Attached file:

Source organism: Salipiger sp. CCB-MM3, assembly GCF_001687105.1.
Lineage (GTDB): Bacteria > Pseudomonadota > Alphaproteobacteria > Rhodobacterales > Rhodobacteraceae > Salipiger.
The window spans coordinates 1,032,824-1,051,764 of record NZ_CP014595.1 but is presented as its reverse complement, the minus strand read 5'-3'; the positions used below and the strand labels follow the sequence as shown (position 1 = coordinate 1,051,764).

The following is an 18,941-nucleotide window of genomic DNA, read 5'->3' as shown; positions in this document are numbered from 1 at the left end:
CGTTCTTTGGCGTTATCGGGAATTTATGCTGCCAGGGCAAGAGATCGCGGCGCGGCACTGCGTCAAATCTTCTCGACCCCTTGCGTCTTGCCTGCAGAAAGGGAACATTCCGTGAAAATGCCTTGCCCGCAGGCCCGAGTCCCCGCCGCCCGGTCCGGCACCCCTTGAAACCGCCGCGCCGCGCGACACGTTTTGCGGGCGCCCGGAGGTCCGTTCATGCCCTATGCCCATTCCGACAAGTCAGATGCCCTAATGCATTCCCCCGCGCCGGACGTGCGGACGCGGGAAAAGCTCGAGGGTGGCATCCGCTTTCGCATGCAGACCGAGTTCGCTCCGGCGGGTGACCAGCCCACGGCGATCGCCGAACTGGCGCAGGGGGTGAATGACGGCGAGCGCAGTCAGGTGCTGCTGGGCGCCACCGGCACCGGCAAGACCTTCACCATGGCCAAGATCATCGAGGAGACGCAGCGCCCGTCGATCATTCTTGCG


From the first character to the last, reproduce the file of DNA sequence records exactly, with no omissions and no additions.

Source organism: Salipiger sp. CCB-MM3, assembly GCF_001687105.1.
Lineage (GTDB): Bacteria > Pseudomonadota > Alphaproteobacteria > Rhodobacterales > Rhodobacteraceae > Salipiger.
The window spans coordinates 1,032,824-1,051,764 of record NZ_CP014595.1 but is presented as its reverse complement, the minus strand read 5'-3'; the positions used below and the strand labels follow the sequence as shown (position 1 = coordinate 1,051,764).

The following is an 18,941-nucleotide window of genomic DNA, read 5'->3' as shown; positions in this document are numbered from 1 at the left end:
CGTTCTTTGGCGTTATCGGGAATTTATGCTGCCAGGGCAAGAGATCGCGGCGCGGCACTGCGTCAAATCTTCTCGACCCCTTGCGTCTTGCCTGCAGAAAGGGAACATTCCGTGAAAATGCCTTGCCCGCAGGCCCGAGTCCCCGCCGCCCGGTCCGGCACCCCTTGAAACCGCCGCGCCGCGCGACACGTTTTGCGGGCGCCCGGAGGTCCGTTCATGCCCTATGCCCATTCCGACAAGTCAGATGCCCTAATGCATTCCCCCGCGCCGGACGTGCGGACGCGGGAAAAGCTCGAGGGTGGCATCCGCTTTCGCATGCAGACCGAGTTCGCTCCGGCGGGTGACCAGCCCACGGCGATCGCCGAACTGGCGCAGGGGGTGAATGACGGCGAGCGCAGTCAGGTGCTGCTGGGCGCCACCGGCACCGGCAAGACCTTCACCATGGCCAAGATCATCGAGGAGACGCAGCGCCCGTCGATCATTCTTGCG